Tuesday, November 25, 2014

Slide Hill Park Diving Pool 1973 & 2014 (195)

The photo above shows the diving pool at Slide Hill Park under construction circa 1973. The homes under construction include 2900 Temple Drive (on the left) and 2917 Grinnell Drive (on the right).

The second photograph is taken in 2014 and shows that buildings housing pool equipment have been replaced and considerably upgraded since 1973.

Sunday, November 23, 2014

The Ragged Edge of Development in the Tulip & Loyola Area, 1971-72 (194)

The construction edges of tract home areas are in their nature “ragged.” Open land is being converted to housing. That is a messy process made dramatic by juxtaposing an existing ecology, raw destruction, and new construction.

For some five decades in the last half of the twentieth century in Davis, such ragged edges were rather common and almost continuously on display. But in the last two decades or so, they have become rare to the point of nonexistent.

In the spirit of recalling those heady days of rampant ragged edge tracts home development, let me share of a few photographs of the phenomenon.

These are photos of the “ragged edge” phase of the construction of a Stanley Davis “Alpine” home on Tulip Lane near Loyola Drive in 1971-72.
 1. The yellow two story “Alpine” in the middle distance is 1220 Tulip Lane, a street that ended in front of that house in 1971-2. The house is situated in the long edge of houses making up Davis Manor subdivisions numbers 15 and 16. Today, the field we see here is Sunnyside subdivision No. 1 and Mace Ranch Park subdivisions numbers 03 and 04.

Monday, November 17, 2014

Grinnell Drive Looking East From Slide Hill Park in 1973 & 2014 (193)

Grinnell Drive Looking East, 1973
Explosive tract home growth over the ‘50s-‘70s meant that many areas of Davis were conspicuously “raw” at any given time, as seen in this 1973 shot of a Stanley Davis “Alpine” model (in the center) on Grinnell Drive abutting what will be the new Slide Hill Park.

Thursday, November 13, 2014

Camaraderie Among Davis Elected Officials (192)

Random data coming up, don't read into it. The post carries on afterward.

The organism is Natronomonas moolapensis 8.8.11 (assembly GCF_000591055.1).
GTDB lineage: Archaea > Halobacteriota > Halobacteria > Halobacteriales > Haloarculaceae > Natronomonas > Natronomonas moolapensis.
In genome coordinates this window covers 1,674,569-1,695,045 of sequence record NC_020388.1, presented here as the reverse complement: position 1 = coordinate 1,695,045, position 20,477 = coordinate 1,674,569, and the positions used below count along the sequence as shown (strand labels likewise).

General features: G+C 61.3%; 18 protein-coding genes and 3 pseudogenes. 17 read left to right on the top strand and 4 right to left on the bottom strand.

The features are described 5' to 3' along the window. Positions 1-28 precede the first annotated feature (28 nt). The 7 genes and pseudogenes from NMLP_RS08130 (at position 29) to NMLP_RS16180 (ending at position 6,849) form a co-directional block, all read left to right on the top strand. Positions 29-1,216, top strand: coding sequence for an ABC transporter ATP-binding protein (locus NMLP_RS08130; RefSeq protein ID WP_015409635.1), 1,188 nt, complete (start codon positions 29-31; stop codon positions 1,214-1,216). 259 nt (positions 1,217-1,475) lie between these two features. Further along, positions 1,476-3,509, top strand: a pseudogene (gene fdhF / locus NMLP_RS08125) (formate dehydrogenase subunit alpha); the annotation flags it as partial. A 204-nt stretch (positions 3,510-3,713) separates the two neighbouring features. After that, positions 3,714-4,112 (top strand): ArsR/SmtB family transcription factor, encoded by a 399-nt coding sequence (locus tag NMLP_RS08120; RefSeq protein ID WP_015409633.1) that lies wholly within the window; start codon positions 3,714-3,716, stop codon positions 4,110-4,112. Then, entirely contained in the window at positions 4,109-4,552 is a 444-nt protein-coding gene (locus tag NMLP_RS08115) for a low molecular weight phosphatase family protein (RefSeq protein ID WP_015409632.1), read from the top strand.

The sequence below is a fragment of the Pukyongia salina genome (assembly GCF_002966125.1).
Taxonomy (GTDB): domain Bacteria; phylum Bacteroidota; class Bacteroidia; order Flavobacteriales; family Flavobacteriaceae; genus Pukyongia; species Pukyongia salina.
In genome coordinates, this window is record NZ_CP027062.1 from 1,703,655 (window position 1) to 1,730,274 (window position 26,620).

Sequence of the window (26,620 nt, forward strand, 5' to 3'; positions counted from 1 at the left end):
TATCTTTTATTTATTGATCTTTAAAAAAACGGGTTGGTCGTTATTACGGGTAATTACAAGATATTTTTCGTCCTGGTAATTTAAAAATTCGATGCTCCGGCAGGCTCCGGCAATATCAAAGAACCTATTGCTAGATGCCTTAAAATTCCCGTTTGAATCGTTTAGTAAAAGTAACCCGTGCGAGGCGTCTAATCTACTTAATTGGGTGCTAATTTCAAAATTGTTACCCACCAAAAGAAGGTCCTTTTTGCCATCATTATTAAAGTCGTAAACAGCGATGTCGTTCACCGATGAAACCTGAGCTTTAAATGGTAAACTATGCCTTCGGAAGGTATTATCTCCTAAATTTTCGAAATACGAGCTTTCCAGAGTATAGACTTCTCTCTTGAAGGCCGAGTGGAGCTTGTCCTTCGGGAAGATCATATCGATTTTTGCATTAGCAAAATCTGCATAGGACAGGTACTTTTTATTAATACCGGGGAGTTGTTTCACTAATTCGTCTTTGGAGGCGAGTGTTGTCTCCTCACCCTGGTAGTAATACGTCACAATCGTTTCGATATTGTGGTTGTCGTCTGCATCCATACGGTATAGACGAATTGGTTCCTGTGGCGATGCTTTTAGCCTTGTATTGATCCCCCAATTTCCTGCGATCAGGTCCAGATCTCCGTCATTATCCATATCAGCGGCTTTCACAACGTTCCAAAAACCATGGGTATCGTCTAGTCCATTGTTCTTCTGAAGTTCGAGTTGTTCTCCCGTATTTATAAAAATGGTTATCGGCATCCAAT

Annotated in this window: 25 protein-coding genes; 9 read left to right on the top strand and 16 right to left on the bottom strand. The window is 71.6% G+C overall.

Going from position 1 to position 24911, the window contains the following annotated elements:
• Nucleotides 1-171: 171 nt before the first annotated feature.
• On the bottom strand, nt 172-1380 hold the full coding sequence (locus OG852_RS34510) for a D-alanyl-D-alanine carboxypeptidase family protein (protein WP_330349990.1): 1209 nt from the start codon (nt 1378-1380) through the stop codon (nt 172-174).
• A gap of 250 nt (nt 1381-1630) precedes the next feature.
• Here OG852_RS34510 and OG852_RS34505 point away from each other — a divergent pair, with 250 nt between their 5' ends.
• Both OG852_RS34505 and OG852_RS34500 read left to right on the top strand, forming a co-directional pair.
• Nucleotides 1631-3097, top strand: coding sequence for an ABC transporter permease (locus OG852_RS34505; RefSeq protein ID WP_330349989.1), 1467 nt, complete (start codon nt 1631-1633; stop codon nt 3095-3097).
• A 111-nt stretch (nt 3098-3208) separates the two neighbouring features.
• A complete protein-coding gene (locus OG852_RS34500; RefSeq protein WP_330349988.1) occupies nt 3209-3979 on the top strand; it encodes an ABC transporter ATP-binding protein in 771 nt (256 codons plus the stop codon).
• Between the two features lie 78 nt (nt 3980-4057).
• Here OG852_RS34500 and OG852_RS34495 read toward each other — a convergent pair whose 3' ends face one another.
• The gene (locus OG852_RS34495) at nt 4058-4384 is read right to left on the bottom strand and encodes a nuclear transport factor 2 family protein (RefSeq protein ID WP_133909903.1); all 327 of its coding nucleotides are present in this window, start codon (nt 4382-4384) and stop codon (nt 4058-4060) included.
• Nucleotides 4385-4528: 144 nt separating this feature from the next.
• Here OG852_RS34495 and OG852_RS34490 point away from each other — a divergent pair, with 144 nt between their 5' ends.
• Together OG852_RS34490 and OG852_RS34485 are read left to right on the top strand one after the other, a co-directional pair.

On UC Davis Picnic Day in 2014, former Mayor Ruth Asmundson organized a garden party
gathering of the Davis City Council “elected.”

The 17 people pictured are 47% of the 36 elected since the earliest elected attendee (Mayard Skinner, 1966).

This is impressive and even more so when one subtracts the 5 elected who are deceased and the 8 who are alive but no longer living in Davis.

36 minus 5 deceased and 8 moved away leaves 23 likely attendees.

Saturday, November 8, 2014

Before Davis Became Politically Correct on Cigarette Smoking, Retail Establishment Ashtrays Were Common (191)

The four motel and restaurant ashtrays from the 1960s and thereabouts pictured here are of interest because one no longer sees them in either type of establishment--or at least not with great frequency. 

Of note, items of this kind have become collectors’ items and are bought and sold regularly in such venues as eBay, where these four were purchased.

Thursday, November 6, 2014

Exploding ‘40s through ‘70s Davis: About Two-Thirds of the Current Davis “Footprint” Was Created in Only One-Quarter of the City’s History (190)

Davis has existed as a place in 16 decades (1860s-2010s). If it had grown at an even pace,

one-sixteenth of its physical “footprint” would have been created in each decade.

But this did not happen. Instead, the greatest growth was concentrated in the four decades of the 1940s through the 1970s.

The blacked out areas on a recent City of Davis “Annexations By Decades Map”* (reproduced in this post after "the jump") show areas created before and after these four decades.

Tuesday, November 4, 2014

The Well Fargo Bank Building At 340 F Street As a Candidate Davis Historical Resource (189)

As has been reported in several places, the City of Davis is at this time updating its
1a. May 28, 1964
inventory of candidate historical resources. This effort is focused on the years 1945-1975. Given that Davis growth was exponential over those 30 years, the surveyors certainly have their work cut out for them.

Indeed, I am so overwhelmed when I contemplate the task facing the surveyors that I have retreated, at this time, to thinking only about a few obvious candidate “historical resources” built in that 30-year period.